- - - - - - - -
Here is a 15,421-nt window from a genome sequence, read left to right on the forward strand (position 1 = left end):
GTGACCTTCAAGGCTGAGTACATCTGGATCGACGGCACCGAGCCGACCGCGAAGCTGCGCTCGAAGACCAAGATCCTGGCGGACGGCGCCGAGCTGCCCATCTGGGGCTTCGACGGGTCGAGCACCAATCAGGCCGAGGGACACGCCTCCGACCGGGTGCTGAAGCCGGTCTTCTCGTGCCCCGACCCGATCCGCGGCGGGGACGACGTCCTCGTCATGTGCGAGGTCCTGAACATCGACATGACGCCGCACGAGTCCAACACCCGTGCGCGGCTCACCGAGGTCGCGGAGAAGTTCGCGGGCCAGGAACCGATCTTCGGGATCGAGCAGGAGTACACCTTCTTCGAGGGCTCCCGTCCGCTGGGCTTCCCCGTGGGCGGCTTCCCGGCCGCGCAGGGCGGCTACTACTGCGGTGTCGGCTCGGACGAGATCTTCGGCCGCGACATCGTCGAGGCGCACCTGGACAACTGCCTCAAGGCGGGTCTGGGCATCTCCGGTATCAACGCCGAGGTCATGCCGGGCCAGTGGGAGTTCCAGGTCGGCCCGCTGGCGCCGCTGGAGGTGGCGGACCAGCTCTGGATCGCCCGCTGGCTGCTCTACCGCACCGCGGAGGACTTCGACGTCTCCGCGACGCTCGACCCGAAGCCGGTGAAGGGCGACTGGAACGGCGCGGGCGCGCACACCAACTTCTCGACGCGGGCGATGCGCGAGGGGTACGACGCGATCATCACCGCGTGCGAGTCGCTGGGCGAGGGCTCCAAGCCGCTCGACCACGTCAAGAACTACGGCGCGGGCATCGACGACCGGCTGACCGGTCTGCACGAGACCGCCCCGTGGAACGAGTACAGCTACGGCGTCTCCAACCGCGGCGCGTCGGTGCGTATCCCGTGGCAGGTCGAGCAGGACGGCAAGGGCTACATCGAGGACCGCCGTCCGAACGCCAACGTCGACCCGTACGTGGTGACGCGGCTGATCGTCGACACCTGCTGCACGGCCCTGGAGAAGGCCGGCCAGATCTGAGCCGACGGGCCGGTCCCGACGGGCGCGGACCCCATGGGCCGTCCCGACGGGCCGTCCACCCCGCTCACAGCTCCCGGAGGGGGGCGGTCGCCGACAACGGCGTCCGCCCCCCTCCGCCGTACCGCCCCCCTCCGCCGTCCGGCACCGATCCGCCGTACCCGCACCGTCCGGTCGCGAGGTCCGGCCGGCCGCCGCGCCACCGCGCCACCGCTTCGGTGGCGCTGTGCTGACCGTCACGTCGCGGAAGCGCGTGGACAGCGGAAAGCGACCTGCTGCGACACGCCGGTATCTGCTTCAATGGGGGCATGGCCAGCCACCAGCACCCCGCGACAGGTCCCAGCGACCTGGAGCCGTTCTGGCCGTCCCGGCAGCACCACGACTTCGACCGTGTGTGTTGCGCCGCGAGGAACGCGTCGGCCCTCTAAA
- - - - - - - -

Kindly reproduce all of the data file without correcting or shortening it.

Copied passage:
Here is a 15,421-nt window from a genome sequence, read left to right on the forward strand (position 1 = left end):
GTGACCTTCAAGGCTGAGTACATCTGGATCGACGGCACCGAGCCGACCGCGAAGCTGCGCTCGAAGACCAAGATCCTGGCGGACGGCGCCGAGCTGCCCATCTGGGGCTTCGACGGGTCGAGCACCAATCAGGCCGAGGGACACGCCTCCGACCGGGTGCTGAAGCCGGTCTTCTCGTGCCCCGACCCGATCCGCGGCGGGGACGACGTCCTCGTCATGTGCGAGGTCCTGAACATCGACATGACGCCGCACGAGTCCAACACCCGTGCGCGGCTCACCGAGGTCGCGGAGAAGTTCGCGGGCCAGGAACCGATCTTCGGGATCGAGCAGGAGTACACCTTCTTCGAGGGCTCCCGTCCGCTGGGCTTCCCCGTGGGCGGCTTCCCGGCCGCGCAGGGCGGCTACTACTGCGGTGTCGGCTCGGACGAGATCTTCGGCCGCGACATCGTCGAGGCGCACCTGGACAACTGCCTCAAGGCGGGTCTGGGCATCTCCGGTATCAACGCCGAGGTCATGCCGGGCCAGTGGGAGTTCCAGGTCGGCCCGCTGGCGCCGCTGGAGGTGGCGGACCAGCTCTGGATCGCCCGCTGGCTGCTCTACCGCACCGCGGAGGACTTCGACGTCTCCGCGACGCTCGACCCGAAGCCGGTGAAGGGCGACTGGAACGGCGCGGGCGCGCACACCAACTTCTCGACGCGGGCGATGCGCGAGGGGTACGACGCGATCATCACCGCGTGCGAGTCGCTGGGCGAGGGCTCCAAGCCGCTCGACCACGTCAAGAACTACGGCGCGGGCATCGACGACCGGCTGACCGGTCTGCACGAGACCGCCCCGTGGAACGAGTACAGCTACGGCGTCTCCAACCGCGGCGCGTCGGTGCGTATCCCGTGGCAGGTCGAGCAGGACGGCAAGGGCTACATCGAGGACCGCCGTCCGAACGCCAACGTCGACCCGTACGTGGTGACGCGGCTGATCGTCGACACCTGCTGCACGGCCCTGGAGAAGGCCGGCCAGATCTGAGCCGACGGGCCGGTCCCGACGGGCGCGGACCCCATGGGCCGTCCCGACGGGCCGTCCACCCCGCTCACAGCTCCCGGAGGGGGGCGGTCGCCGACAACGGCGTCCGCCCCCCTCCGCCGTACCGCCCCCCTCCGCCGTCCGGCACCGATCCGCCGTACCCGCACCGTCCGGTCGCGAGGTCCGGCCGGCCGCCGCGCCACCGCGCCACCGCTTCGGTGGCGCTGTGCTGACCGTCACGTCGCGGAAGCGCGTGGACAGCGGAAAGCGACCTGCTGCGACACGCCGGTATCTGCTTCAATGGGGGCATGGCCAGCCACCAGCACCCCGCGACAGGTCCCAGCGACCTGGAGCCGTTCTGGCCGTCCCGGCAGCACCACGACTTCGACCGTGTGTGTTGCGCCGCGAGGAACGCGTCGGCCCTCTAAA